Another key use for silver is in the millions of water purifiers that are sold each year. Silver prevents bacteria and algae from building up in their filters so that they can do their job to rid drinking water of bacteria, chlorine, trihalomethanes, lead, particulates and odor. Research has shown that the catalytic action of silver, in concert with oxygen, provides a powerful sanitizer that virtually eliminates the need for the use of corrosive chlorine.
Silver’s association with anti-bacterial properties has long been established. The ancient Phoenicians knew enough to keep water, wine and vinegar in silver vessels to ensure freshness. It is only recently, however, that scientists have discovered why silver works. Quite simply, silver interrupts the bacteria cell’s ability to form the chemical bonds essential to its survival. These bonds produce the cell’s physical structure so when bacteria meets silver it literally falls apart. For this reason, silver enforced bandages are especially in demand. Bandages with silver ions prevent bacterial growth and speed healing time, making them especially valuable for treating burn and wound victims.
Supply Is Limited
According to silverseek.com, last year’s total mine production for silver was 819 million ounces, yet demand was 1.1 billion ounces, making the total shortfall for 2013 about 262 million ounces. Recycled silver last year fell 24%, the largest drop on record. Physical demand rose by 13%, so much so that the United States mint literally sold out. China used less than 1 million ounces of silver in 2012, but rose sharply to 35 million ounces in 2013 due largely to its use in solar panels. 62% of silver is used for industrial applications. 21% is used for jewelry and 12% for coins. 95% of silver used is gone, never to enter the supply side again.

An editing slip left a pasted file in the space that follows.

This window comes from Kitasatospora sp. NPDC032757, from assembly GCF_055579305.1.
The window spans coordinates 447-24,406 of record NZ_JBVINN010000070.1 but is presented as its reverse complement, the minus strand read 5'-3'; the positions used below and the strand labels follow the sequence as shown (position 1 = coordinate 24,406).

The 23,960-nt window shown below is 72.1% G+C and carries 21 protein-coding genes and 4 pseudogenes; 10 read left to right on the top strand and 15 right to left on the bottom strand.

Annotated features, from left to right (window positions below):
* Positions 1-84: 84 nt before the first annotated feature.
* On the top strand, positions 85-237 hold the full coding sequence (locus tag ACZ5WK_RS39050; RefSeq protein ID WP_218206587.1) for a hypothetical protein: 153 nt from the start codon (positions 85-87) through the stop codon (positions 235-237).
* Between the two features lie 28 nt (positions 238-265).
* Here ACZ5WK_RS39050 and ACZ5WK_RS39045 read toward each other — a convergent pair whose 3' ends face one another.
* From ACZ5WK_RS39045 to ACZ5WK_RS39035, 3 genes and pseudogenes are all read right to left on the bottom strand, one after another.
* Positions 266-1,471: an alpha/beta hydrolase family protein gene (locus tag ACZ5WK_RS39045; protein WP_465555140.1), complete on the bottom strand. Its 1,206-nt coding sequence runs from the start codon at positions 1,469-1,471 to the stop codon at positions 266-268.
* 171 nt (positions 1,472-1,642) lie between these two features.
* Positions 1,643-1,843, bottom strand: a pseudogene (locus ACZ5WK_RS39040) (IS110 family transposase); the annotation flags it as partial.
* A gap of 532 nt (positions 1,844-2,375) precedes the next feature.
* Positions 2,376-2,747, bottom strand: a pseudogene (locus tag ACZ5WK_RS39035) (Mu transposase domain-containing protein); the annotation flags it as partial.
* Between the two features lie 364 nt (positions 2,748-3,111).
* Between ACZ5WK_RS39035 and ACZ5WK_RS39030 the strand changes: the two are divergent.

Moneyx.com points out that, “what is not so well known is that while gold has demonstrated a solid trend of price appreciation since 2001, more than quintupling in price, the price of silver has in the past outperformed that of gold.”
In fact, between January 2, 2009 and December 31, 2012, the price of gold increased over 90%, while the price of silver increased over 160%. In addition, there is a compelling argument for investing in silver because the economic and monetary fundamentals in place today are even more bullish than the conditions of the 1970s when the silver price exceeded $50 per ounce. Yet today’s market prices, at well below the $50 level, are a mere fraction of levels projected by silver industry experts for the future.
Worldwide market demand for silver is growing, while supplies of silver are quickly disappearing. New high-tech uses for silver will further strain already tight supplies in the future. World demand for silver now exceeds annual production and has done so every year since 1990, depleting above-ground stockpiles of silver. The U.S. government, once the largest stockpile of silver on the planet, dumped billions and billions of ounces of silver into the world market over the years, resulting in depressed silver prices.
Today, that government silver hoard is gone, and now the U.S. government is a buyer of silver at prevailing world silver prices. For these reasons and many more, the silver market certainly appears to represent an outstanding investing opportunity.